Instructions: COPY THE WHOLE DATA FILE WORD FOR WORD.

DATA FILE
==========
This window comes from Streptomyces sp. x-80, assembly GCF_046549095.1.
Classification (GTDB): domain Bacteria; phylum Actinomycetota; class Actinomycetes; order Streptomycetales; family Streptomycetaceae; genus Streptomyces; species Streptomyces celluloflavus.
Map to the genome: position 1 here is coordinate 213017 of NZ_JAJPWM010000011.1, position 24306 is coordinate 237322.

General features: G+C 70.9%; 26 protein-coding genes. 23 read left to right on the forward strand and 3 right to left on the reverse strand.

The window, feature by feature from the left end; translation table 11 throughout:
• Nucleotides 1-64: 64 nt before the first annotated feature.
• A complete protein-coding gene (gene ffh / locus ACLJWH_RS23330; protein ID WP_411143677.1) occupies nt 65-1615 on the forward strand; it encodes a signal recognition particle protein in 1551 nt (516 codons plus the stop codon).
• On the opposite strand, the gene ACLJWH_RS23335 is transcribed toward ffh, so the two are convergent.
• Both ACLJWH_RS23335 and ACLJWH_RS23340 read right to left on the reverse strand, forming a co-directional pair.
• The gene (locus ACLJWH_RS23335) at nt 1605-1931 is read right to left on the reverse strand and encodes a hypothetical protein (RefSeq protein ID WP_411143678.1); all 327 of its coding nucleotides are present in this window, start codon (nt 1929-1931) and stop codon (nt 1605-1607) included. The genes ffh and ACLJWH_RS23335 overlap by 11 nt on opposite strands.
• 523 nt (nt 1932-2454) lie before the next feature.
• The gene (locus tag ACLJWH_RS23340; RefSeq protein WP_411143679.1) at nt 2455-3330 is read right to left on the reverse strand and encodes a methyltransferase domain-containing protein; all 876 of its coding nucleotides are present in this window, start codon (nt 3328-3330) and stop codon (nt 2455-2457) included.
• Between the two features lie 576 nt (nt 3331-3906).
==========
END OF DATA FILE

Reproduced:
This window comes from Streptomyces sp. x-80, assembly GCF_046549095.1.
Classification (GTDB): domain Bacteria; phylum Actinomycetota; class Actinomycetes; order Streptomycetales; family Streptomycetaceae; genus Streptomyces; species Streptomyces celluloflavus.
Map to the genome: position 1 here is coordinate 213017 of NZ_JAJPWM010000011.1, position 24306 is coordinate 237322.

General features: G+C 70.9%; 26 protein-coding genes. 23 read left to right on the forward strand and 3 right to left on the reverse strand.

The window, feature by feature from the left end; translation table 11 throughout:
• Nucleotides 1-64: 64 nt before the first annotated feature.
• A complete protein-coding gene (gene ffh / locus ACLJWH_RS23330; protein ID WP_411143677.1) occupies nt 65-1615 on the forward strand; it encodes a signal recognition particle protein in 1551 nt (516 codons plus the stop codon).
• On the opposite strand, the gene ACLJWH_RS23335 is transcribed toward ffh, so the two are convergent.
• Both ACLJWH_RS23335 and ACLJWH_RS23340 read right to left on the reverse strand, forming a co-directional pair.
• The gene (locus ACLJWH_RS23335) at nt 1605-1931 is read right to left on the reverse strand and encodes a hypothetical protein (RefSeq protein ID WP_411143678.1); all 327 of its coding nucleotides are present in this window, start codon (nt 1929-1931) and stop codon (nt 1605-1607) included. The genes ffh and ACLJWH_RS23335 overlap by 11 nt on opposite strands.
• 523 nt (nt 1932-2454) lie before the next feature.
• The gene (locus tag ACLJWH_RS23340; RefSeq protein WP_411143679.1) at nt 2455-3330 is read right to left on the reverse strand and encodes a methyltransferase domain-containing protein; all 876 of its coding nucleotides are present in this window, start codon (nt 3328-3330) and stop codon (nt 2455-2457) included.
• Between the two features lie 576 nt (nt 3331-3906).